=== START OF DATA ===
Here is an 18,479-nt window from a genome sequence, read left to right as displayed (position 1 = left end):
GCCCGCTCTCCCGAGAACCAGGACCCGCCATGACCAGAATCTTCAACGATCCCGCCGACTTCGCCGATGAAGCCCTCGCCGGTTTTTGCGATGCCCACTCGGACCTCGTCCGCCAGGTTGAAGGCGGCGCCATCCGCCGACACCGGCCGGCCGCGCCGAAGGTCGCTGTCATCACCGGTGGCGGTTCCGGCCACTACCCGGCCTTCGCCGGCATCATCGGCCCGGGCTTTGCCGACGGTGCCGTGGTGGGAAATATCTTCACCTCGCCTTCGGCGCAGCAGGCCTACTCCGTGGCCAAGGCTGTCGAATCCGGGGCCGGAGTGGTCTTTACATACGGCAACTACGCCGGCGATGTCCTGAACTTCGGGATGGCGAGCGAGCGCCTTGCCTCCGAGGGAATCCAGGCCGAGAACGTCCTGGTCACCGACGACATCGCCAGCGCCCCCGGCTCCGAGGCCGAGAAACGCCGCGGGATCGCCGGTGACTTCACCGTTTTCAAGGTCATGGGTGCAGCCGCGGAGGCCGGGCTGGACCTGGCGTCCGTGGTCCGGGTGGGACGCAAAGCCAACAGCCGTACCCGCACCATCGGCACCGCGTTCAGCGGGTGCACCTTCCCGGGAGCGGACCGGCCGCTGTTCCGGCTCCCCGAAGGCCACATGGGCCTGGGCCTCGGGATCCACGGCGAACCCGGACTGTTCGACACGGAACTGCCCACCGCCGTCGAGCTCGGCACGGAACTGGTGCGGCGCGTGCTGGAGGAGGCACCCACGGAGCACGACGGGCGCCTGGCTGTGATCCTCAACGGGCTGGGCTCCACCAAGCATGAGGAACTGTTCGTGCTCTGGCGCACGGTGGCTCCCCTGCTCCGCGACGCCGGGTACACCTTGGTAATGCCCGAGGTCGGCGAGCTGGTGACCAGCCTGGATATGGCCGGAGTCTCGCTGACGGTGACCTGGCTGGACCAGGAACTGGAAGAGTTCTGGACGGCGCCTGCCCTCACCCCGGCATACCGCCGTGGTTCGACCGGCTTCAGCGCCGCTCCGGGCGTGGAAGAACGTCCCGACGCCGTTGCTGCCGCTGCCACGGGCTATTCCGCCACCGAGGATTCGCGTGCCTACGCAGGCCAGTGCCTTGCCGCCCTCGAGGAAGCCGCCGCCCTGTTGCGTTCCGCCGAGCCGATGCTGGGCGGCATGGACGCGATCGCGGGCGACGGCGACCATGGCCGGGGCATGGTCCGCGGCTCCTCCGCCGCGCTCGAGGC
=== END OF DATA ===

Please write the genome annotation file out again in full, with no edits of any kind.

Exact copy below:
Here is an 18,479-nt window from a genome sequence, read left to right as displayed (position 1 = left end):
GCCCGCTCTCCCGAGAACCAGGACCCGCCATGACCAGAATCTTCAACGATCCCGCCGACTTCGCCGATGAAGCCCTCGCCGGTTTTTGCGATGCCCACTCGGACCTCGTCCGCCAGGTTGAAGGCGGCGCCATCCGCCGACACCGGCCGGCCGCGCCGAAGGTCGCTGTCATCACCGGTGGCGGTTCCGGCCACTACCCGGCCTTCGCCGGCATCATCGGCCCGGGCTTTGCCGACGGTGCCGTGGTGGGAAATATCTTCACCTCGCCTTCGGCGCAGCAGGCCTACTCCGTGGCCAAGGCTGTCGAATCCGGGGCCGGAGTGGTCTTTACATACGGCAACTACGCCGGCGATGTCCTGAACTTCGGGATGGCGAGCGAGCGCCTTGCCTCCGAGGGAATCCAGGCCGAGAACGTCCTGGTCACCGACGACATCGCCAGCGCCCCCGGCTCCGAGGCCGAGAAACGCCGCGGGATCGCCGGTGACTTCACCGTTTTCAAGGTCATGGGTGCAGCCGCGGAGGCCGGGCTGGACCTGGCGTCCGTGGTCCGGGTGGGACGCAAAGCCAACAGCCGTACCCGCACCATCGGCACCGCGTTCAGCGGGTGCACCTTCCCGGGAGCGGACCGGCCGCTGTTCCGGCTCCCCGAAGGCCACATGGGCCTGGGCCTCGGGATCCACGGCGAACCCGGACTGTTCGACACGGAACTGCCCACCGCCGTCGAGCTCGGCACGGAACTGGTGCGGCGCGTGCTGGAGGAGGCACCCACGGAGCACGACGGGCGCCTGGCTGTGATCCTCAACGGGCTGGGCTCCACCAAGCATGAGGAACTGTTCGTGCTCTGGCGCACGGTGGCTCCCCTGCTCCGCGACGCCGGGTACACCTTGGTAATGCCCGAGGTCGGCGAGCTGGTGACCAGCCTGGATATGGCCGGAGTCTCGCTGACGGTGACCTGGCTGGACCAGGAACTGGAAGAGTTCTGGACGGCGCCTGCCCTCACCCCGGCATACCGCCGTGGTTCGACCGGCTTCAGCGCCGCTCCGGGCGTGGAAGAACGTCCCGACGCCGTTGCTGCCGCTGCCACGGGCTATTCCGCCACCGAGGATTCGCGTGCCTACGCAGGCCAGTGCCTTGCCGCCCTCGAGGAAGCCGCCGCCCTGTTGCGTTCCGCCGAGCCGATGCTGGGCGGCATGGACGCGATCGCGGGCGACGGCGACCATGGCCGGGGCATGGTCCGCGGCTCCTCCGCCGCGCTCGAGGC